# Confidence Interval

## Confidence Interval :

A confidence interval is a range of values that is calculated from a sample dataset and is used to estimate the population parameter. It provides a measure of how certain we can be that the true population value lies within the calculated range.
For example, let’s say we want to estimate the average height of all the students in a particular school. We take a random sample of 100 students and measure their heights. The average height of the sample is 175 cm and the standard deviation is 5 cm.
We can use this sample to calculate a 95% confidence interval for the average height of all the students in the school. This interval would be calculated as 175 cm +/- 1.96 x (5 cm / √100), which gives us a range of 166.4 cm to 183.6 cm. This means that we can be 95% confident that the true average height of all the students in the school lies within this range.
Another example of a confidence interval is when we want to estimate the proportion of people in a population who have a particular trait. For instance, let’s say we want to estimate the proportion of adults in a city who are obese. We take a random sample of 1000 adults and find that 200 of them are obese.
We can use this sample to calculate a 95% confidence interval for the proportion of adults in the city who are obese. This interval would be calculated as 200/1000 +/- 1.96 x √(200/1000 x (1 – 200/1000)/1000), which gives us a range of 0.16 to 0.24. This means that we can be 95% confident that the true proportion of adults in the city who are obese lies within this range.
In both of these examples, the confidence interval provides a range of values that we can be certain the true population parameter lies within. This allows us to make more accurate estimates and predictions about the population based on the sample data.
It is important to note that the confidence interval is not a fixed value, but rather a range of values that is calculated based on the sample data and a chosen level of confidence. In our first example, if we wanted to be more certain about the true average height of the students in the school, we could choose a higher level of confidence, such as 99%, which would result in a wider range of values. On the other hand, if we were less certain and only wanted to be 90% confident, the range of values would be narrower.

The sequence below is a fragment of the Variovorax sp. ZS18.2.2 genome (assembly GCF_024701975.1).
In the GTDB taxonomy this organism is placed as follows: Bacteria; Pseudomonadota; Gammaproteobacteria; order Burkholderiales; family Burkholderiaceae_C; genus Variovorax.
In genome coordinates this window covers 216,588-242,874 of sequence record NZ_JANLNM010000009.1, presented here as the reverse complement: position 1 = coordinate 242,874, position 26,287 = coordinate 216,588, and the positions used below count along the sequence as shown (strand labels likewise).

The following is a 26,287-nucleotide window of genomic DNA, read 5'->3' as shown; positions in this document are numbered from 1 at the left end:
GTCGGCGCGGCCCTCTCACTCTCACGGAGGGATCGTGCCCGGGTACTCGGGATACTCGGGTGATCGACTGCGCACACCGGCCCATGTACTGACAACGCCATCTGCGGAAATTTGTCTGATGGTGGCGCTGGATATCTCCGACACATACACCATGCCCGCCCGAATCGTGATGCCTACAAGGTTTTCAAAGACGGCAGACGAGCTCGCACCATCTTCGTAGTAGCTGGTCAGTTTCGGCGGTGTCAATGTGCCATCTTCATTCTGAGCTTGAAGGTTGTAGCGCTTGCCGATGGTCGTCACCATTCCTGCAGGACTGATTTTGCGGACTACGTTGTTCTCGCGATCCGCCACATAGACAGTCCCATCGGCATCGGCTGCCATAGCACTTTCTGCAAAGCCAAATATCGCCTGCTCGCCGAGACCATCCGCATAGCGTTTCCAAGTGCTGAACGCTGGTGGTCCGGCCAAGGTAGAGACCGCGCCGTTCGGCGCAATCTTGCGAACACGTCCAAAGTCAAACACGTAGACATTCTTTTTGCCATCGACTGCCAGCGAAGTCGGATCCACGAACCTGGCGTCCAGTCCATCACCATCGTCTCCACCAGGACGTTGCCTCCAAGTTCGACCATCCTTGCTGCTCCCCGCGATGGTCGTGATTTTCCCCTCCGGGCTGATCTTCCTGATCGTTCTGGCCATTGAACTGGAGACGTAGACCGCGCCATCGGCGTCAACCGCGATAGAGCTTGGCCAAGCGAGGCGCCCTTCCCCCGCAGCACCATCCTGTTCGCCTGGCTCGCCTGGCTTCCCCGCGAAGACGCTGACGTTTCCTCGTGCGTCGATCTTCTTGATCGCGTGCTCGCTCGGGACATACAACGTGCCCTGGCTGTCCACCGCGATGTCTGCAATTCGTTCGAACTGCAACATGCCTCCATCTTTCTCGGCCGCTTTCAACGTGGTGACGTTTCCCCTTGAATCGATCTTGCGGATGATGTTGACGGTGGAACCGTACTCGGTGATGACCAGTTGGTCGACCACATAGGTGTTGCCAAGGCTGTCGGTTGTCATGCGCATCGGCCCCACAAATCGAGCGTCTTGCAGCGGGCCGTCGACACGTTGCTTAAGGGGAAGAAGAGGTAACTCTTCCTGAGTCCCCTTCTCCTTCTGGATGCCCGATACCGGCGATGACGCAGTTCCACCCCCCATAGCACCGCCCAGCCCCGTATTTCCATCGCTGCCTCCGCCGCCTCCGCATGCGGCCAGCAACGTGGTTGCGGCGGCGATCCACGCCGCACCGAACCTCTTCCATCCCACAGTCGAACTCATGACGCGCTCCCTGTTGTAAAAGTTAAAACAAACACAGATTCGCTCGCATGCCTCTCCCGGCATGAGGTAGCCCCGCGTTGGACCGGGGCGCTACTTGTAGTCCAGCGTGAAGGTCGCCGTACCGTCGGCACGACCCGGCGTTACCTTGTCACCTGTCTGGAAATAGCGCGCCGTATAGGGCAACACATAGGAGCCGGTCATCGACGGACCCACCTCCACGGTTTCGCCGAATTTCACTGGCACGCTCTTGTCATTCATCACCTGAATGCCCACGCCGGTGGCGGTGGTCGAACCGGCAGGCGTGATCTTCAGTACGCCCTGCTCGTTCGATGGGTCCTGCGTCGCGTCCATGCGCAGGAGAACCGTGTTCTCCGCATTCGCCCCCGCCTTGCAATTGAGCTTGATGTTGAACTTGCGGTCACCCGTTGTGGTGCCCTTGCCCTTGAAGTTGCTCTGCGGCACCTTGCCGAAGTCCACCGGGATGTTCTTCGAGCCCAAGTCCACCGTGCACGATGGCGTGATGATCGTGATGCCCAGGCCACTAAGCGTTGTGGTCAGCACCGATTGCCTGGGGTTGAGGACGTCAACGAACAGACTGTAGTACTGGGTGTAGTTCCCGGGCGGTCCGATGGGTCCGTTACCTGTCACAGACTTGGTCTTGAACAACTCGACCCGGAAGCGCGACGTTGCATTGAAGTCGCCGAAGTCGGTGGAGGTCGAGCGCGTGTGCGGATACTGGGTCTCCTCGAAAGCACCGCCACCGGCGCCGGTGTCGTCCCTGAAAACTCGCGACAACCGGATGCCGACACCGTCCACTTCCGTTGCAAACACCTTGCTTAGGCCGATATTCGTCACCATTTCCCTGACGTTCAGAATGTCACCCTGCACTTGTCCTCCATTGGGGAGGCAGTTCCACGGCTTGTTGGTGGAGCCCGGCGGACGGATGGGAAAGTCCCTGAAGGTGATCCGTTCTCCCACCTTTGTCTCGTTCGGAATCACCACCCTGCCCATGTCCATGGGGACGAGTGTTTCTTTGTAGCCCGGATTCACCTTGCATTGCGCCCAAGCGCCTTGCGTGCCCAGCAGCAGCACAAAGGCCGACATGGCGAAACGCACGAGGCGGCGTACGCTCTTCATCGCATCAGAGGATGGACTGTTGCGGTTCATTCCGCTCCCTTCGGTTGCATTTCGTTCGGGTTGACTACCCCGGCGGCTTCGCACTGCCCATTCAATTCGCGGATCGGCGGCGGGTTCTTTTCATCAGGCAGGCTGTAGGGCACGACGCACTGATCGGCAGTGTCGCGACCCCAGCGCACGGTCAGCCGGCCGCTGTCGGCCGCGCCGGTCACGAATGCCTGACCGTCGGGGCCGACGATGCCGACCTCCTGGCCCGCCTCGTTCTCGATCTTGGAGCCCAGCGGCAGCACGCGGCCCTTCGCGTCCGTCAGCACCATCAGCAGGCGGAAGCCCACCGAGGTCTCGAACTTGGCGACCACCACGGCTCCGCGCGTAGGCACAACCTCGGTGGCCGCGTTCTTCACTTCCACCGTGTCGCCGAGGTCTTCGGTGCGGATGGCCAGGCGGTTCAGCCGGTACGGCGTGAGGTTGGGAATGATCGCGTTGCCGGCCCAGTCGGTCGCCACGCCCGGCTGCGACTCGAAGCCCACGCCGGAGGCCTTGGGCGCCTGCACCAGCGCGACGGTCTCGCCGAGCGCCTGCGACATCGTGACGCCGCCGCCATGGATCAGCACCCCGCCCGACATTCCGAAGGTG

Additionally, the size of the sample also plays a role in the confidence interval. In our second example, if we had taken a larger sample of 2000 adults, the confidence interval would have been narrower because we would have more data to work with.
It is also important to understand that the confidence interval is not a guarantee that the true population parameter will fall within the calculated range. There is always a chance that the true value may fall outside of the interval, but the higher the level of confidence chosen, the lower the probability of this happening.
Overall, the confidence interval is a useful tool for estimating population parameters and making predictions based on sample data. It provides a range of values that we can be confident the true population parameter lies within, allowing us to make more accurate estimates and predictions.